A few posts ago, Set Them Free, I basically said that students who are happier are more likely to work hard in school.
Well, now it’s time to punch a hole in my happy thoughts. At least when it comes to math.
Last month, a new report by the Brookings Institution concluded that the so-called “happiness factor” in math may be inversely related to performance in that subject. The report found that in countries where students express high levels of math confidence and enjoyment (i.e. they are happing when doing math, unlike most of us), they tend to score below average on international assessments compared with their peers around the world who are not quite as happy.
“I’m not trying to say we should go out and destroy kids’ confidence,” Tom Loveless, the author of the report, told Education Week. “What’s clear from these findings is happiness is not everything. Our national obsession with student happiness over academic content may, in fact, be hurting our children when considered in an international context.”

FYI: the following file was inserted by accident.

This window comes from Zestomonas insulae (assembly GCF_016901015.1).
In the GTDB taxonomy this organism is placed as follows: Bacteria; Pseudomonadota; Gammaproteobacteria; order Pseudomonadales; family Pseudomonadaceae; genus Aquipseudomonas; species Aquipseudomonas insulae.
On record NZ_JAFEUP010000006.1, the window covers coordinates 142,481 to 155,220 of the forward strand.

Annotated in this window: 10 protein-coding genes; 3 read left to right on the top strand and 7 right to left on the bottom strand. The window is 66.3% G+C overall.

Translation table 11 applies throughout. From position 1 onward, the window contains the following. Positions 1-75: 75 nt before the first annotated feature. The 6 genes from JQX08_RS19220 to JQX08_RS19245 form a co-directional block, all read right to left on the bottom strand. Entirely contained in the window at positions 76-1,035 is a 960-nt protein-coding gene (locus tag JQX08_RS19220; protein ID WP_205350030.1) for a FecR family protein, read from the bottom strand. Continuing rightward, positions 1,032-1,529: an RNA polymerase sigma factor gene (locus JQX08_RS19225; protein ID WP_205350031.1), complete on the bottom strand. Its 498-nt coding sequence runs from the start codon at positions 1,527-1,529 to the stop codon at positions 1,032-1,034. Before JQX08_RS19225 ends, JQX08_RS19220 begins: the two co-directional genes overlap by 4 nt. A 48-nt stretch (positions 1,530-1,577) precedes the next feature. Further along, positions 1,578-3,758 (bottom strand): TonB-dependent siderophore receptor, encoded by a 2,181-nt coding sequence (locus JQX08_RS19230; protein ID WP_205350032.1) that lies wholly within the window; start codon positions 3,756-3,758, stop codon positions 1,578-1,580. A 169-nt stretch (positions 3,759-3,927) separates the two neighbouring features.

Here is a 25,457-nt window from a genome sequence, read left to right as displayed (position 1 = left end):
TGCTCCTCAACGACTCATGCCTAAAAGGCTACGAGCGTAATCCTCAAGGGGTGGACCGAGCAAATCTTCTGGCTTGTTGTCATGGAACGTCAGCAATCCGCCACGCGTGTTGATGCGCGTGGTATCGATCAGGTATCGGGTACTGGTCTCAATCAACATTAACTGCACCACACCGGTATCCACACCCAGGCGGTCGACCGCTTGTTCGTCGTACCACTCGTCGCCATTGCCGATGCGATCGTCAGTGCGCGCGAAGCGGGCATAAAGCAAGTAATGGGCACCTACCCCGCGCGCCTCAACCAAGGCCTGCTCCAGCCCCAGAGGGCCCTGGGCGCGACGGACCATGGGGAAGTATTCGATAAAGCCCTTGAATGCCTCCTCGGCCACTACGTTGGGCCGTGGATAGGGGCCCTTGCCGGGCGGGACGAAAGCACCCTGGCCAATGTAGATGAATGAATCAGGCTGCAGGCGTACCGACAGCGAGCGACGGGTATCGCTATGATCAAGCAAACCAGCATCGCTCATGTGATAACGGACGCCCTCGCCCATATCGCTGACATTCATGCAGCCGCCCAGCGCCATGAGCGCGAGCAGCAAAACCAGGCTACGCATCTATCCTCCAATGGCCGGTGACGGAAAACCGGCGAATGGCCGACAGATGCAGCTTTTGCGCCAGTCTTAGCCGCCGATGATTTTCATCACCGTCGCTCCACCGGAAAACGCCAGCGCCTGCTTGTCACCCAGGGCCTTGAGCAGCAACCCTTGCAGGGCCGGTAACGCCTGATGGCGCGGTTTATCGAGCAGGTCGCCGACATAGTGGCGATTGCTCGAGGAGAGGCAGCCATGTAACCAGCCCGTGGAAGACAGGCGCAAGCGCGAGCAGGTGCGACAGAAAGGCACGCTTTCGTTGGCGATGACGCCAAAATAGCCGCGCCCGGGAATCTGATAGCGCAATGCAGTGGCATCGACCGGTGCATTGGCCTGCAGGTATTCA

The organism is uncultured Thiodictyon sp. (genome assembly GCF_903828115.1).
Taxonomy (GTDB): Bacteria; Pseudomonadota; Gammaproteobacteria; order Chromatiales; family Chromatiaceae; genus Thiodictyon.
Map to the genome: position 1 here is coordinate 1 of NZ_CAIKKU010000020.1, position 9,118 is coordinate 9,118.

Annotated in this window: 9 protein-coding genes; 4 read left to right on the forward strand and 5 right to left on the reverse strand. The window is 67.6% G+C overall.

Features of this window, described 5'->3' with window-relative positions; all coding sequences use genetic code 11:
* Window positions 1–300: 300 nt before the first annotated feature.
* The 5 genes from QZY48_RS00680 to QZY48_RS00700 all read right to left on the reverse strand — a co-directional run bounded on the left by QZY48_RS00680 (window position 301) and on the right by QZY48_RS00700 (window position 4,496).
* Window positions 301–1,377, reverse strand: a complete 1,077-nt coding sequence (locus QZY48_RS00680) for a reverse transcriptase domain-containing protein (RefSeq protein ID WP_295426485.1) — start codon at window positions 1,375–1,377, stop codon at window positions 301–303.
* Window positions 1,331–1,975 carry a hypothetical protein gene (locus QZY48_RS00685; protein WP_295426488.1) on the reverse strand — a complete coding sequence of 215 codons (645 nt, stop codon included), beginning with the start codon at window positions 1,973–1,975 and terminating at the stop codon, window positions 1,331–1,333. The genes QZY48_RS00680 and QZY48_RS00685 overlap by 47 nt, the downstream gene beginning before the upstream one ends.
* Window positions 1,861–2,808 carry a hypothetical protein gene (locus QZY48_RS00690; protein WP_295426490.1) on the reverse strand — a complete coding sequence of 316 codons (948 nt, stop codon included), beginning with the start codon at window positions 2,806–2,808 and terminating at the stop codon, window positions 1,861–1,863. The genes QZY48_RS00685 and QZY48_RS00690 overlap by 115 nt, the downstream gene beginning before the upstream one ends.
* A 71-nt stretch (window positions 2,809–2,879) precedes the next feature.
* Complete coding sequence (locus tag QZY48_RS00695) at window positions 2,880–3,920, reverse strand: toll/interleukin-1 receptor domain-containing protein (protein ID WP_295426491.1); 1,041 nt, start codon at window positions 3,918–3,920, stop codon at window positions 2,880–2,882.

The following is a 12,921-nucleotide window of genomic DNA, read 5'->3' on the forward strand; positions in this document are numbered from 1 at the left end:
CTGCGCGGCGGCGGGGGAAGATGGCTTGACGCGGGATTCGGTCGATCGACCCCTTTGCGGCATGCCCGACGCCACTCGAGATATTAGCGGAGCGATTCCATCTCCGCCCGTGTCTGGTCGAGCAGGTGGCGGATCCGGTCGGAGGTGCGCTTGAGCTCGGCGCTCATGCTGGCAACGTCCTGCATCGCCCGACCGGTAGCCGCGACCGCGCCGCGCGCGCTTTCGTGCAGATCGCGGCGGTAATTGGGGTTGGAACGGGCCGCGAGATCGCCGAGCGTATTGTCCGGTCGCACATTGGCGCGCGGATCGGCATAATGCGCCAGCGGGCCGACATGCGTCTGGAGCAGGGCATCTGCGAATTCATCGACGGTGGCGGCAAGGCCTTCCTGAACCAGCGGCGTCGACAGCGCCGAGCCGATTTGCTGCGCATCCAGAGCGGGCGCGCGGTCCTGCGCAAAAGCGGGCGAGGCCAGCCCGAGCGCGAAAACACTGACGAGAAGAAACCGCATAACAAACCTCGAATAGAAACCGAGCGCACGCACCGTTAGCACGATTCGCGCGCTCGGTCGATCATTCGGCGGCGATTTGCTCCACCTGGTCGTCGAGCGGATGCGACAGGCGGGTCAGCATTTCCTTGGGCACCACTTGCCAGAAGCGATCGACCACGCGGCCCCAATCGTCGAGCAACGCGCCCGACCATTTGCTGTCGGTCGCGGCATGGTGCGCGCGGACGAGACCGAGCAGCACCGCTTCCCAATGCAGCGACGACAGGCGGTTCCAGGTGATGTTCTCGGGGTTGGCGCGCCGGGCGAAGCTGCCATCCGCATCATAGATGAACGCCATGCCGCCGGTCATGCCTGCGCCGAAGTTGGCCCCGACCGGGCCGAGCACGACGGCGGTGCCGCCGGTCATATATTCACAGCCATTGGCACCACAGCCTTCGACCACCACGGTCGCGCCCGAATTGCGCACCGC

That’s a great point, especially for the author of this blog, and others who tout the potential educational benefits of happiness. The last thing we need is a nation of happy but incompetenent citizens.
But one report will not transform my thinking on this topic. Happiness still matters. But it must be happiness within the context of competence. Otherwise, it’s just ignorant bliss.
What do you think? What effect, if any, does happiness have on student achievement?
A version of this news article first appeared in the Motivation Matters blog.